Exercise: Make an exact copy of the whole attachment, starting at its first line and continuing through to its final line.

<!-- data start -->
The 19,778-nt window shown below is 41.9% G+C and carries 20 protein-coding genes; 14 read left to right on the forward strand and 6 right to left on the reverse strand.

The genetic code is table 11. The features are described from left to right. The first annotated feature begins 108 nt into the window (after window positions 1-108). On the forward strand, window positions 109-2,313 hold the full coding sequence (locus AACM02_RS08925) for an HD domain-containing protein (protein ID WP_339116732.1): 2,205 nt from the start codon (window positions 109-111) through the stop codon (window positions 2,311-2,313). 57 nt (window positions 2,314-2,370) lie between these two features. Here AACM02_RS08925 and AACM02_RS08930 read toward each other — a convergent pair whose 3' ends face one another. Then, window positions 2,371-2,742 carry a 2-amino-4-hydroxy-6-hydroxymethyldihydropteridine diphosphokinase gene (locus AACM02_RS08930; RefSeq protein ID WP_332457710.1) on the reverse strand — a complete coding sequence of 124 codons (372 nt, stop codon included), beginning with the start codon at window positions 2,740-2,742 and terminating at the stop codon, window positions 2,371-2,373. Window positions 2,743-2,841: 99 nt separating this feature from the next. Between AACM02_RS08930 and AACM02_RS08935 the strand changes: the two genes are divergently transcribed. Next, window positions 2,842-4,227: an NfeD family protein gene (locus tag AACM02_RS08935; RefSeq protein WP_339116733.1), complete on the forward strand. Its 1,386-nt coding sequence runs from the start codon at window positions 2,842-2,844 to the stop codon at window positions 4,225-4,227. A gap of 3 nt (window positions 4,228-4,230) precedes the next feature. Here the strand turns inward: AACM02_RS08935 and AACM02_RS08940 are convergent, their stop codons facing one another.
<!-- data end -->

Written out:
The 19,778-nt window shown below is 41.9% G+C and carries 20 protein-coding genes; 14 read left to right on the forward strand and 6 right to left on the reverse strand.

The genetic code is table 11. The features are described from left to right. The first annotated feature begins 108 nt into the window (after window positions 1-108). On the forward strand, window positions 109-2,313 hold the full coding sequence (locus AACM02_RS08925) for an HD domain-containing protein (protein ID WP_339116732.1): 2,205 nt from the start codon (window positions 109-111) through the stop codon (window positions 2,311-2,313). 57 nt (window positions 2,314-2,370) lie between these two features. Here AACM02_RS08925 and AACM02_RS08930 read toward each other — a convergent pair whose 3' ends face one another. Then, window positions 2,371-2,742 carry a 2-amino-4-hydroxy-6-hydroxymethyldihydropteridine diphosphokinase gene (locus AACM02_RS08930; RefSeq protein ID WP_332457710.1) on the reverse strand — a complete coding sequence of 124 codons (372 nt, stop codon included), beginning with the start codon at window positions 2,740-2,742 and terminating at the stop codon, window positions 2,371-2,373. Window positions 2,743-2,841: 99 nt separating this feature from the next. Between AACM02_RS08930 and AACM02_RS08935 the strand changes: the two genes are divergently transcribed. Next, window positions 2,842-4,227: an NfeD family protein gene (locus tag AACM02_RS08935; RefSeq protein WP_339116733.1), complete on the forward strand. Its 1,386-nt coding sequence runs from the start codon at window positions 2,842-2,844 to the stop codon at window positions 4,225-4,227. A gap of 3 nt (window positions 4,228-4,230) precedes the next feature. Here the strand turns inward: AACM02_RS08935 and AACM02_RS08940 are convergent, their stop codons facing one another.